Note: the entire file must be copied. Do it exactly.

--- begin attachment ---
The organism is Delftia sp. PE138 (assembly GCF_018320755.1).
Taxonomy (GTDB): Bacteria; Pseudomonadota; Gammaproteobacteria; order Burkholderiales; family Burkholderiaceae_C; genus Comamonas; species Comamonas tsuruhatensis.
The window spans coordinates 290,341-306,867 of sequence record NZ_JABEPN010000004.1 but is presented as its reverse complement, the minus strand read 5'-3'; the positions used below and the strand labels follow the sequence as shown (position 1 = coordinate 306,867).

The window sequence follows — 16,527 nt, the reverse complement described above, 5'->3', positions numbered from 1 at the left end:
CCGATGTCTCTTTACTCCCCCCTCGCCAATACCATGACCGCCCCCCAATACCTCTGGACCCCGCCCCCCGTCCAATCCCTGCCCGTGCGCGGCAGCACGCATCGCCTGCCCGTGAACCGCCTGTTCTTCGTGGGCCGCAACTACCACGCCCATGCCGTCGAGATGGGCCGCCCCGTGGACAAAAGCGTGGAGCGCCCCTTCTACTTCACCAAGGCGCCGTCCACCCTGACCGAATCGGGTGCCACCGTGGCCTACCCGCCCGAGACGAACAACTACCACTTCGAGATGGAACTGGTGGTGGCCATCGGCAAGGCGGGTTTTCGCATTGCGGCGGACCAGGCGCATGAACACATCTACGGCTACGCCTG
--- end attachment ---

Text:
The organism is Delftia sp. PE138 (assembly GCF_018320755.1).
Taxonomy (GTDB): Bacteria; Pseudomonadota; Gammaproteobacteria; order Burkholderiales; family Burkholderiaceae_C; genus Comamonas; species Comamonas tsuruhatensis.
The window spans coordinates 290,341-306,867 of sequence record NZ_JABEPN010000004.1 but is presented as its reverse complement, the minus strand read 5'-3'; the positions used below and the strand labels follow the sequence as shown (position 1 = coordinate 306,867).

The window sequence follows — 16,527 nt, the reverse complement described above, 5'->3', positions numbered from 1 at the left end:
CCGATGTCTCTTTACTCCCCCCTCGCCAATACCATGACCGCCCCCCAATACCTCTGGACCCCGCCCCCCGTCCAATCCCTGCCCGTGCGCGGCAGCACGCATCGCCTGCCCGTGAACCGCCTGTTCTTCGTGGGCCGCAACTACCACGCCCATGCCGTCGAGATGGGCCGCCCCGTGGACAAAAGCGTGGAGCGCCCCTTCTACTTCACCAAGGCGCCGTCCACCCTGACCGAATCGGGTGCCACCGTGGCCTACCCGCCCGAGACGAACAACTACCACTTCGAGATGGAACTGGTGGTGGCCATCGGCAAGGCGGGTTTTCGCATTGCGGCGGACCAGGCGCATGAACACATCTACGGCTACGCCTG